Eating Disorders and Obesity: A Comprehensive Handbook

By Christopher G. Fairburn; Kelly D. Brownell | Go to book overview

36
Personality and Eating Disorders

STEPHEN A. WONDERLICH

Clinicians, theorists, and researchers have a long-standing interest in the relationship between personality and eating disorders. While early clinical descriptions emphasized the predispositional risk of personality traits for eating disorders, more recent conceptualization and research have examined how eating disorders may modify personality traits, whether certain mechanisms increase the risk of both eating disorders and certain personality characteristics, as well as the effect of personality on clinical presentation, course, and treatment of anorexia nervosa and bulimia nervosa. However, this literature continues to be plagued by conceptual and methodological problems, and debates about the nature and measurement of personality.


CONCEPTUAL AND METHODOLOGICAL DEBATE

The categorical approach to understanding personality, represented by the Diagnostic and Statistical Manual of Mental Disorders (DSM) and the International Classification of Diseases (ICD), has come under increasing attack as a model of personality disturbance. The main criticisms include: (1) Most empirical data suggest that personality traits and disorders are continuously distributed as dimensions rather than bimodal categories; (2) cutoff points for “diagnoses” are arbitrary; (3) inadequate agreement between different personality measures (i.e., poor convergent validity); (4) poor discriminant validity between categories, resulting in marked comorbidity; (5) personality disorder categories typically do not show stability over time; and (6) extreme heterogeneity within polythetic diagnostic concepts (e.g., the 93 possible expressions of borderline personality disorder in DSM-III-R).

Although the debate continues, there is an increasing call for different approaches to the conceptualization and measurement of personality and its disorders. The most common recommendation is to move to a dimensional trait perspective. This offers numerous advantages: (1) The dimensional model is more consistent with empirical evidence sug

-204-

Notes for this page

Add a new note
If you are trying to select text to create highlights or citations, remember that you must now click or tap on the first word, and then click or tap on the last word.
One moment ...
Project items

Items saved from this book

This book has been saved
Highlights (0)
Some of your highlights are legacy items.

Highlights saved before July 30, 2012 will not be displayed on their respective source pages.

You can easily re-create the highlights by opening the book page or article, selecting the text, and clicking “Highlight.”

Citations (0)
Some of your citations are legacy items.

Any citation created before July 30, 2012 will labeled as a “Cited page.” New citations will be saved as cited passages, pages or articles.

We also added the ability to view new citations from your projects or the book or article where you created them.

Notes (0)
Bookmarks (0)

You have no saved items from this book

Project items include:
  • Saved book/article
  • Highlights
  • Quotes/citations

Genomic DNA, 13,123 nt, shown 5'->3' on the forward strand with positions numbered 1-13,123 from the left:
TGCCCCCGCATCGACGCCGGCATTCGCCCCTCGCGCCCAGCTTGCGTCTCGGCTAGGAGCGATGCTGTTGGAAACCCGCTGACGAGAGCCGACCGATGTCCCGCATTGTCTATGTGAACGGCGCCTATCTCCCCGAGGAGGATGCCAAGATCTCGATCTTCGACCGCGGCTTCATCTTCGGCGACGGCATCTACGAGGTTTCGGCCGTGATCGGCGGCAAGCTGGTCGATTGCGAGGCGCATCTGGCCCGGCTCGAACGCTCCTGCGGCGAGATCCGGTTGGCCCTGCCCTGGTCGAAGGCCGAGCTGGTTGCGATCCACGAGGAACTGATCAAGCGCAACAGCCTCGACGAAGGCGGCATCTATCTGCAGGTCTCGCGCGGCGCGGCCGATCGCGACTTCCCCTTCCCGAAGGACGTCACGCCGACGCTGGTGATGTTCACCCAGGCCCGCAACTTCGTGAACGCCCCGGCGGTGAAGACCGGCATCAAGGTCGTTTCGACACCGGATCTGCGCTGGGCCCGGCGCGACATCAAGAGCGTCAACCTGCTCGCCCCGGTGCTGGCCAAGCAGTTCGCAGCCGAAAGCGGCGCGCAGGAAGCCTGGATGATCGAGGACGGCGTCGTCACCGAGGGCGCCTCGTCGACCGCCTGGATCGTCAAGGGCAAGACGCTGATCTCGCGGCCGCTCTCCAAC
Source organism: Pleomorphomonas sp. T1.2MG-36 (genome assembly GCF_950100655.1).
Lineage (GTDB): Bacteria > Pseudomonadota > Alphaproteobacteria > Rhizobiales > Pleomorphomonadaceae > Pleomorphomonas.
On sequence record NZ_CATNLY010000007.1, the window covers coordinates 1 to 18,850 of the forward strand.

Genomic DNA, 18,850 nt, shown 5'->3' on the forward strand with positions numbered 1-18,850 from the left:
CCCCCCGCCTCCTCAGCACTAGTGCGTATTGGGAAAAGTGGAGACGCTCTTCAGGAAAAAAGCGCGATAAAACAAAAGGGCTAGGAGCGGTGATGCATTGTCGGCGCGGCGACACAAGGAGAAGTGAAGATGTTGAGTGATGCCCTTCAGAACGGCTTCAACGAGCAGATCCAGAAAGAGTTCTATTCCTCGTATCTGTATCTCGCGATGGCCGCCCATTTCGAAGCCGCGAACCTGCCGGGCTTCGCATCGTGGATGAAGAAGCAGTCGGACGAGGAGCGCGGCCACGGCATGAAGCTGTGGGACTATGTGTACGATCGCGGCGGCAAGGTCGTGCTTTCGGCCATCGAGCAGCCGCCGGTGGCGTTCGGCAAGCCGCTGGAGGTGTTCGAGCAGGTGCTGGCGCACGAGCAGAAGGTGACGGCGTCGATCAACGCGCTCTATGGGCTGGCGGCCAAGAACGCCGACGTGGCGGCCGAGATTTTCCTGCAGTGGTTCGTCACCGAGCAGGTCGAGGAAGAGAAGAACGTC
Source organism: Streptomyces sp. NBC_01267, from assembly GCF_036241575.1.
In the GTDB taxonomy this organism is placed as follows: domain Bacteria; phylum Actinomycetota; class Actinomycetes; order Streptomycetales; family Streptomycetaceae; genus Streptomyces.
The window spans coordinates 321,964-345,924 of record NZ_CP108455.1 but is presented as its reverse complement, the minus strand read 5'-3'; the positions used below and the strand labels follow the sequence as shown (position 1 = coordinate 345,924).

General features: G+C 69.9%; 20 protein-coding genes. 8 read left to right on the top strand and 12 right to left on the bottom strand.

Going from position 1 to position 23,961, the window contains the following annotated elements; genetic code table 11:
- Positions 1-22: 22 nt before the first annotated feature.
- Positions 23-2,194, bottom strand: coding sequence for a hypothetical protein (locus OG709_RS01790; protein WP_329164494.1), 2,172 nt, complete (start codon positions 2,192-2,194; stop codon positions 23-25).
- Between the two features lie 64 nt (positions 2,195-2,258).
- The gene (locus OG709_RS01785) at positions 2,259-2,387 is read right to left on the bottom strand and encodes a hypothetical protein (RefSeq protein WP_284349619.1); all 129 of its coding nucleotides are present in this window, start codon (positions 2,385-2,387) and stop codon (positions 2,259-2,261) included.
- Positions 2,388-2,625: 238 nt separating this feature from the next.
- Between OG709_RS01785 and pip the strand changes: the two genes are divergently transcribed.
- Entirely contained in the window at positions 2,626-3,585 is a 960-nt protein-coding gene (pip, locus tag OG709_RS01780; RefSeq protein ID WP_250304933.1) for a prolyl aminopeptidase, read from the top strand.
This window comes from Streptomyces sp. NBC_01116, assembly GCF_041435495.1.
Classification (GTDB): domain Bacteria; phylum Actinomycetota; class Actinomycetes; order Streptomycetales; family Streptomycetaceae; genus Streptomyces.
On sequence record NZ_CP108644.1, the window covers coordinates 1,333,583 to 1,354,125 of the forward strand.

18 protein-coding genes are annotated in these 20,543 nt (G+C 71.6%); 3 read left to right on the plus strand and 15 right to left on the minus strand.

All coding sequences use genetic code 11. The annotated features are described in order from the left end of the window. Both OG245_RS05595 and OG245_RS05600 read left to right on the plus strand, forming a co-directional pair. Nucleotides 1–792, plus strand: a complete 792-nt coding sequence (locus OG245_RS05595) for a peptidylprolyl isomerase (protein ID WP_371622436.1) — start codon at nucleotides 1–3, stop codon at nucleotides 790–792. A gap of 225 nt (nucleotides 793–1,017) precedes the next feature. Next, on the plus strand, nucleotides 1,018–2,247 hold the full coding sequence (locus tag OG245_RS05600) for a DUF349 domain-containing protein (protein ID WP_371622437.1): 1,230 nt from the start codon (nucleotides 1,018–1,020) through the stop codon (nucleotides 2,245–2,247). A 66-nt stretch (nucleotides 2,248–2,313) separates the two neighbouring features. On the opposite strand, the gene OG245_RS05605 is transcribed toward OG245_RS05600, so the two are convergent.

• Notes
  • Bookmarks
Notes
Cite this page

Cited page

Style
Citations are available only to our active members.
Sign up now to cite pages or passages in MLA, APA and Chicago citation styles.

(Einhorn, 1992, p. 25)

(Einhorn 25)

1

1. Lois J. Einhorn, Abraham Lincoln, the Orator: Penetrating the Lincoln Legend (Westport, CT: Greenwood Press, 1992), 25, http://www.questia.com/read/27419298.

Cited page

Bookmark this page
Eating Disorders and Obesity: A Comprehensive Handbook
Table of contents

Table of contents

Settings

Settings

Typeface
Text size Smaller Larger
Search within

Search within this book

Look up

Look up a word

  • Dictionary
  • Thesaurus
Please submit a word or phrase above.
Print this page

Print this page

Why can't I print more than one page at a time?

Full screen
/ 632

matching results for page

Cited passage

Style
Citations are available only to our active members.
Sign up now to cite pages or passages in MLA, APA and Chicago citation styles.

"Portraying himself as an honest, ordinary person helped Lincoln identify with his audiences." (Einhorn, 1992, p. 25).

"Portraying himself as an honest, ordinary person helped Lincoln identify with his audiences." (Einhorn 25)

"Portraying himself as an honest, ordinary person helped Lincoln identify with his audiences."1

1. Lois J. Einhorn, Abraham Lincoln, the Orator: Penetrating the Lincoln Legend (Westport, CT: Greenwood Press, 1992), 25, http://www.questia.com/read/27419298.

Cited passage

Welcome to the new Questia Reader

The Questia Reader has been updated to provide you with an even better online reading experience.  It is now 100% Responsive, which means you can read our books and articles on any sized device you wish.  All of your favorite tools like notes, highlights, and citations are still here, but the way you select text has been updated to be easier to use, especially on touchscreen devices.  Here's how:

1. Click or tap the first word you want to select.
2. Click or tap the last word you want to select.

OK, got it!

Thanks for trying Questia!

Please continue trying out our research tools, but please note, full functionality is available only to our active members.

Your work will be lost once you leave this Web page.

For full access in an ad-free environment, sign up now for a FREE, 1-day trial.

Already a member? Log in now.